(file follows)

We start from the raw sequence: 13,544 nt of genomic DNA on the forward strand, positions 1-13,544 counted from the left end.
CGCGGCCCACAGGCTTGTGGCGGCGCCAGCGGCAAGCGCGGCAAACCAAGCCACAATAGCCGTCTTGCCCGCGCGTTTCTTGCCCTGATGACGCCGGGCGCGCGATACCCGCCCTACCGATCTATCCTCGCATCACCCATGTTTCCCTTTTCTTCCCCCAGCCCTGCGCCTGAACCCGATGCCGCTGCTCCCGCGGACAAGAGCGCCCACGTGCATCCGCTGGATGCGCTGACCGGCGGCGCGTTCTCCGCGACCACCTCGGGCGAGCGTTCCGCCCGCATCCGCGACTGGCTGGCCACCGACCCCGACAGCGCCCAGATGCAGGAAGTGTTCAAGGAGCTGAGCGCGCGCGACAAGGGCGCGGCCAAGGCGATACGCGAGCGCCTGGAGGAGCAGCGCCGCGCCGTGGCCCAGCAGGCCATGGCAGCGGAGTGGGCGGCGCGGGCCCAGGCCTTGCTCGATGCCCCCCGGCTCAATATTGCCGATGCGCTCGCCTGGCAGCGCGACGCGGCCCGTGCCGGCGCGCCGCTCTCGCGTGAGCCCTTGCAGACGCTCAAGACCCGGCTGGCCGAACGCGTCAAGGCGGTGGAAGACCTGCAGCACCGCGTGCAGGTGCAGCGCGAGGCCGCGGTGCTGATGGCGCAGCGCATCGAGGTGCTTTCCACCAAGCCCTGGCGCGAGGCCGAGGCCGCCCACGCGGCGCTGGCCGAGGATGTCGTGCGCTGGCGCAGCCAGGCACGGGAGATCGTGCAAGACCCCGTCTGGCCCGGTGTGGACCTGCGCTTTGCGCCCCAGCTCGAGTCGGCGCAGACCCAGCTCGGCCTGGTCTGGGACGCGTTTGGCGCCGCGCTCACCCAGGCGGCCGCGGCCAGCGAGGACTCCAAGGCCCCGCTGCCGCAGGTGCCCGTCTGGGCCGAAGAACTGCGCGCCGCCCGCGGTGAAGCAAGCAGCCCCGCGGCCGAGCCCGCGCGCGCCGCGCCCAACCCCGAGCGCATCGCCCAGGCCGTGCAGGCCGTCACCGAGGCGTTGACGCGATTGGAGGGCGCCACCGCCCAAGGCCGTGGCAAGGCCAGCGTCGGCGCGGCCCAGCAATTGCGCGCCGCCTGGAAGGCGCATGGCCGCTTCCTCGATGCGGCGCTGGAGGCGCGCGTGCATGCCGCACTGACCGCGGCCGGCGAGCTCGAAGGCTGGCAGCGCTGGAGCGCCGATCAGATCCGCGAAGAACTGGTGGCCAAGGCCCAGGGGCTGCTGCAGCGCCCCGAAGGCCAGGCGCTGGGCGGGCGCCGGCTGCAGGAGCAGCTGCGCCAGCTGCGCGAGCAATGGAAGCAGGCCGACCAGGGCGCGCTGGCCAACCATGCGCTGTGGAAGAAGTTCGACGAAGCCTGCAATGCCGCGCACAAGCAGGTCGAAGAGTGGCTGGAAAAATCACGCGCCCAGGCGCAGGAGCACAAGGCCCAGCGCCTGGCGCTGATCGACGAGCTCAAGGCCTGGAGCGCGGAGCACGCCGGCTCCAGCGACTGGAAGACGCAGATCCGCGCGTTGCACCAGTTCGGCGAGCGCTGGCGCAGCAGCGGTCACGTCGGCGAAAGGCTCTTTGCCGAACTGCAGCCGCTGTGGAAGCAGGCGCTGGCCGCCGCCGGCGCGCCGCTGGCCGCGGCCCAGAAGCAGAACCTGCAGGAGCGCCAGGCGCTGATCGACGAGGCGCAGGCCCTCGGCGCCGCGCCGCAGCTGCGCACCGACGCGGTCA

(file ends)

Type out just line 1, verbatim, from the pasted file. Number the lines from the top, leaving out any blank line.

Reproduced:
We start from the raw sequence: 13,544 nt of genomic DNA on the forward strand, positions 1-13,544 counted from the left end.